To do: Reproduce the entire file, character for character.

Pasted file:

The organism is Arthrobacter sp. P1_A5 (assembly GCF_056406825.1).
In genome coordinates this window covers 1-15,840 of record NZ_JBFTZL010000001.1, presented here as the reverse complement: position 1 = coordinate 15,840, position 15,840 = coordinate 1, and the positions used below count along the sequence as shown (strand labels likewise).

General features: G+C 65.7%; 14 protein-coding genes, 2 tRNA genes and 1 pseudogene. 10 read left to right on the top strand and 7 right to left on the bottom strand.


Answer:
The organism is Arthrobacter sp. P1_A5 (assembly GCF_056406825.1).
In genome coordinates this window covers 1-15,840 of record NZ_JBFTZL010000001.1, presented here as the reverse complement: position 1 = coordinate 15,840, position 15,840 = coordinate 1, and the positions used below count along the sequence as shown (strand labels likewise).

General features: G+C 65.7%; 14 protein-coding genes, 2 tRNA genes and 1 pseudogene. 10 read left to right on the top strand and 7 right to left on the bottom strand.